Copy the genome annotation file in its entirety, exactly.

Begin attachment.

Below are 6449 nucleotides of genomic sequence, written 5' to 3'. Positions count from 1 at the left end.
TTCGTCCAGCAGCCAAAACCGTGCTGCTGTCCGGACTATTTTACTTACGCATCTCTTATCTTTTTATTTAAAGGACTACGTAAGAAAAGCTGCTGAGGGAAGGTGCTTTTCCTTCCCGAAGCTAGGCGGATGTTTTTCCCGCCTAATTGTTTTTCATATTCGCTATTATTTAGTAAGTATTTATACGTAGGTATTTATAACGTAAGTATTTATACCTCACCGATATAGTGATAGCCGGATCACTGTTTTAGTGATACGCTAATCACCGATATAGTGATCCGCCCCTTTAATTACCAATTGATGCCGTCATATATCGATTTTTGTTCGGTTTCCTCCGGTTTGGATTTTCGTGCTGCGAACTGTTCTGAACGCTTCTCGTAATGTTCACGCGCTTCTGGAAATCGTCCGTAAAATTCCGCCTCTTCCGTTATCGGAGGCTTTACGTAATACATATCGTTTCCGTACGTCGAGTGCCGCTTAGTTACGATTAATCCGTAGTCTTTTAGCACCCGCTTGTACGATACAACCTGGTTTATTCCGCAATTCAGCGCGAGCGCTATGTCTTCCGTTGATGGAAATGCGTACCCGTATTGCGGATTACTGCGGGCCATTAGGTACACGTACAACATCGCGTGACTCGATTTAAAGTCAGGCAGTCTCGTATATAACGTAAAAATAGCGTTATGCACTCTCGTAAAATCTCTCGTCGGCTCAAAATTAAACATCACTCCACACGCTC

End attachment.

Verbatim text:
Below are 6449 nucleotides of genomic sequence, written 5' to 3'. Positions count from 1 at the left end.
TTCGTCCAGCAGCCAAAACCGTGCTGCTGTCCGGACTATTTTACTTACGCATCTCTTATCTTTTTATTTAAAGGACTACGTAAGAAAAGCTGCTGAGGGAAGGTGCTTTTCCTTCCCGAAGCTAGGCGGATGTTTTTCCCGCCTAATTGTTTTTCATATTCGCTATTATTTAGTAAGTATTTATACGTAGGTATTTATAACGTAAGTATTTATACCTCACCGATATAGTGATAGCCGGATCACTGTTTTAGTGATACGCTAATCACCGATATAGTGATCCGCCCCTTTAATTACCAATTGATGCCGTCATATATCGATTTTTGTTCGGTTTCCTCCGGTTTGGATTTTCGTGCTGCGAACTGTTCTGAACGCTTCTCGTAATGTTCACGCGCTTCTGGAAATCGTCCGTAAAATTCCGCCTCTTCCGTTATCGGAGGCTTTACGTAATACATATCGTTTCCGTACGTCGAGTGCCGCTTAGTTACGATTAATCCGTAGTCTTTTAGCACCCGCTTGTACGATACAACCTGGTTTATTCCGCAATTCAGCGCGAGCGCTATGTCTTCCGTTGATGGAAATGCGTACCCGTATTGCGGATTACTGCGGGCCATTAGGTACACGTACAACATCGCGTGACTCGATTTAAAGTCAGGCAGTCTCGTATATAACGTAAAAATAGCGTTATGCACTCTCGTAAAATCTCTCGTCGGCTCAAAATTAAACATCACTCCACACGCTC